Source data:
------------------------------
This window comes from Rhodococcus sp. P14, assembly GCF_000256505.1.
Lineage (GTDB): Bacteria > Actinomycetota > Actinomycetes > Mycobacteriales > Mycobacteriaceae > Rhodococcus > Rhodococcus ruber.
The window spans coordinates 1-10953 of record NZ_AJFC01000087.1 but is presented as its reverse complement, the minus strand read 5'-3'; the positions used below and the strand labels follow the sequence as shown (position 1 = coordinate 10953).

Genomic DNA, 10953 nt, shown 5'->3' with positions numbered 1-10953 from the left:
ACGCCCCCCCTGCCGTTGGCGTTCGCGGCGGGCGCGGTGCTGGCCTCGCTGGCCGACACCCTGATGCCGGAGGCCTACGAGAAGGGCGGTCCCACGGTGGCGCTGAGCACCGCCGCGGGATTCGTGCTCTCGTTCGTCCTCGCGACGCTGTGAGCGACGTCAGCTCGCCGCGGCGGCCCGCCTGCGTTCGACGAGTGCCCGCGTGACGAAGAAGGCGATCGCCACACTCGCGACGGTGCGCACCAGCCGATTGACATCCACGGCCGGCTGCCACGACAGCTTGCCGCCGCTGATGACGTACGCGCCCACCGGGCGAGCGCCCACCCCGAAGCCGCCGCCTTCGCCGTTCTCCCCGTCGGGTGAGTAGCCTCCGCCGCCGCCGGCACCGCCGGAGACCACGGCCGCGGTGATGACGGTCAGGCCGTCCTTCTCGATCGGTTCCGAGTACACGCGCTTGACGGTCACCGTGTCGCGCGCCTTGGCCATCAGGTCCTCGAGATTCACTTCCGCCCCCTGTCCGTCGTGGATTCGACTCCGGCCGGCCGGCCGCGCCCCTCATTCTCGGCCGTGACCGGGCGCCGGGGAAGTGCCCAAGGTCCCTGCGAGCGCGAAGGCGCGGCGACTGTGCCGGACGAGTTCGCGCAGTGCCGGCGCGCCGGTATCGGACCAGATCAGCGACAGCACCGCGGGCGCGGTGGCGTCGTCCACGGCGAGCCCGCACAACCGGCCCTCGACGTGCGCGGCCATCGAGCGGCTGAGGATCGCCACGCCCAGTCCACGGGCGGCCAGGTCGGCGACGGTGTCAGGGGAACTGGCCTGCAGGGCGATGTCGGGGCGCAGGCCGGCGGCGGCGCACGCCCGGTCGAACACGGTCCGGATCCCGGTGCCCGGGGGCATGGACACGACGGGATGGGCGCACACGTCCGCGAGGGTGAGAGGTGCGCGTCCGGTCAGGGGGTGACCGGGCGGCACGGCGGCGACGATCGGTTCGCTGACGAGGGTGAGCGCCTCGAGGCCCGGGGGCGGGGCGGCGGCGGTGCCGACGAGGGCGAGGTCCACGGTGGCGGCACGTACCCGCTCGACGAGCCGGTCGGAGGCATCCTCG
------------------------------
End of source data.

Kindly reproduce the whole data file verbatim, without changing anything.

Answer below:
This window comes from Rhodococcus sp. P14, assembly GCF_000256505.1.
Lineage (GTDB): Bacteria > Actinomycetota > Actinomycetes > Mycobacteriales > Mycobacteriaceae > Rhodococcus > Rhodococcus ruber.
The window spans coordinates 1-10953 of record NZ_AJFC01000087.1 but is presented as its reverse complement, the minus strand read 5'-3'; the positions used below and the strand labels follow the sequence as shown (position 1 = coordinate 10953).

Genomic DNA, 10953 nt, shown 5'->3' with positions numbered 1-10953 from the left:
ACGCCCCCCCTGCCGTTGGCGTTCGCGGCGGGCGCGGTGCTGGCCTCGCTGGCCGACACCCTGATGCCGGAGGCCTACGAGAAGGGCGGTCCCACGGTGGCGCTGAGCACCGCCGCGGGATTCGTGCTCTCGTTCGTCCTCGCGACGCTGTGAGCGACGTCAGCTCGCCGCGGCGGCCCGCCTGCGTTCGACGAGTGCCCGCGTGACGAAGAAGGCGATCGCCACACTCGCGACGGTGCGCACCAGCCGATTGACATCCACGGCCGGCTGCCACGACAGCTTGCCGCCGCTGATGACGTACGCGCCCACCGGGCGAGCGCCCACCCCGAAGCCGCCGCCTTCGCCGTTCTCCCCGTCGGGTGAGTAGCCTCCGCCGCCGCCGGCACCGCCGGAGACCACGGCCGCGGTGATGACGGTCAGGCCGTCCTTCTCGATCGGTTCCGAGTACACGCGCTTGACGGTCACCGTGTCGCGCGCCTTGGCCATCAGGTCCTCGAGATTCACTTCCGCCCCCTGTCCGTCGTGGATTCGACTCCGGCCGGCCGGCCGCGCCCCTCATTCTCGGCCGTGACCGGGCGCCGGGGAAGTGCCCAAGGTCCCTGCGAGCGCGAAGGCGCGGCGACTGTGCCGGACGAGTTCGCGCAGTGCCGGCGCGCCGGTATCGGACCAGATCAGCGACAGCACCGCGGGCGCGGTGGCGTCGTCCACGGCGAGCCCGCACAACCGGCCCTCGACGTGCGCGGCCATCGAGCGGCTGAGGATCGCCACGCCCAGTCCACGGGCGGCCAGGTCGGCGACGGTGTCAGGGGAACTGGCCTGCAGGGCGATGTCGGGGCGCAGGCCGGCGGCGGCGCACGCCCGGTCGAACACGGTCCGGATCCCGGTGCCCGGGGGCATGGACACGACGGGATGGGCGCACACGTCCGCGAGGGTGAGAGGTGCGCGTCCGGTCAGGGGGTGACCGGGCGGCACGGCGGCGACGATCGGTTCGCTGACGAGGGTGAGCGCCTCGAGGCCCGGGGGCGGGGCGGCGGCGGTGCCGACGAGGGCGAGGTCCACGGTGGCGGCACGTACCCGCTCGACGAGCCGGTCGGAGGCATCCTCG